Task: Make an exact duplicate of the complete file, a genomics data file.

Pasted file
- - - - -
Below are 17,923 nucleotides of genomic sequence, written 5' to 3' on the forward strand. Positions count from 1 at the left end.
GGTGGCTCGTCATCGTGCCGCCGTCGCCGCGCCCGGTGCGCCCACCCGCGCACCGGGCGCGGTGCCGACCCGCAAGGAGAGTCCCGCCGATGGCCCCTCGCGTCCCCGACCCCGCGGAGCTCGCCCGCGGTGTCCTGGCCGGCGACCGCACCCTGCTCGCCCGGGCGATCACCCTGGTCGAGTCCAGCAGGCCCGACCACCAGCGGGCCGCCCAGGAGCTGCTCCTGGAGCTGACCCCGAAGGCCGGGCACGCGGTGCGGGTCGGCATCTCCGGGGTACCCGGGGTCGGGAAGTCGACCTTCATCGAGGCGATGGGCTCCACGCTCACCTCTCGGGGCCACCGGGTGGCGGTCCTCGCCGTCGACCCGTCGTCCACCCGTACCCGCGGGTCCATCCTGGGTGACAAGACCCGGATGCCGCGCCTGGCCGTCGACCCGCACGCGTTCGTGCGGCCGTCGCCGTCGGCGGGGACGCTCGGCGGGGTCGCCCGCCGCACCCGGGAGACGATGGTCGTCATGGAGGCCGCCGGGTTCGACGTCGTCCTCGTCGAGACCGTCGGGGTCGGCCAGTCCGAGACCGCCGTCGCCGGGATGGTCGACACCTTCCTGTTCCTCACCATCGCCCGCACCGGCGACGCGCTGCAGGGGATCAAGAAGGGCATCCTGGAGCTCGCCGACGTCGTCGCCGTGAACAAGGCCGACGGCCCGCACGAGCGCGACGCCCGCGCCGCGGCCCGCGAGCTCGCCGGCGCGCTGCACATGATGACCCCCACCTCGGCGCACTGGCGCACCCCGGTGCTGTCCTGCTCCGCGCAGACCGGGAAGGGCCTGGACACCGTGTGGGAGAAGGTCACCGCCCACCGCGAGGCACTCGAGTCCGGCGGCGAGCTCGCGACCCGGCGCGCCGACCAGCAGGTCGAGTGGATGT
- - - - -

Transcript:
Below are 17,923 nucleotides of genomic sequence, written 5' to 3' on the forward strand. Positions count from 1 at the left end.
GGTGGCTCGTCATCGTGCCGCCGTCGCCGCGCCCGGTGCGCCCACCCGCGCACCGGGCGCGGTGCCGACCCGCAAGGAGAGTCCCGCCGATGGCCCCTCGCGTCCCCGACCCCGCGGAGCTCGCCCGCGGTGTCCTGGCCGGCGACCGCACCCTGCTCGCCCGGGCGATCACCCTGGTCGAGTCCAGCAGGCCCGACCACCAGCGGGCCGCCCAGGAGCTGCTCCTGGAGCTGACCCCGAAGGCCGGGCACGCGGTGCGGGTCGGCATCTCCGGGGTACCCGGGGTCGGGAAGTCGACCTTCATCGAGGCGATGGGCTCCACGCTCACCTCTCGGGGCCACCGGGTGGCGGTCCTCGCCGTCGACCCGTCGTCCACCCGTACCCGCGGGTCCATCCTGGGTGACAAGACCCGGATGCCGCGCCTGGCCGTCGACCCGCACGCGTTCGTGCGGCCGTCGCCGTCGGCGGGGACGCTCGGCGGGGTCGCCCGCCGCACCCGGGAGACGATGGTCGTCATGGAGGCCGCCGGGTTCGACGTCGTCCTCGTCGAGACCGTCGGGGTCGGCCAGTCCGAGACCGCCGTCGCCGGGATGGTCGACACCTTCCTGTTCCTCACCATCGCCCGCACCGGCGACGCGCTGCAGGGGATCAAGAAGGGCATCCTGGAGCTCGCCGACGTCGTCGCCGTGAACAAGGCCGACGGCCCGCACGAGCGCGACGCCCGCGCCGCGGCCCGCGAGCTCGCCGGCGCGCTGCACATGATGACCCCCACCTCGGCGCACTGGCGCACCCCGGTGCTGTCCTGCTCCGCGCAGACCGGGAAGGGCCTGGACACCGTGTGGGAGAAGGTCACCGCCCACCGCGAGGCACTCGAGTCCGGCGGCGAGCTCGCGACCCGGCGCGCCGACCAGCAGGTCGAGTGGATGT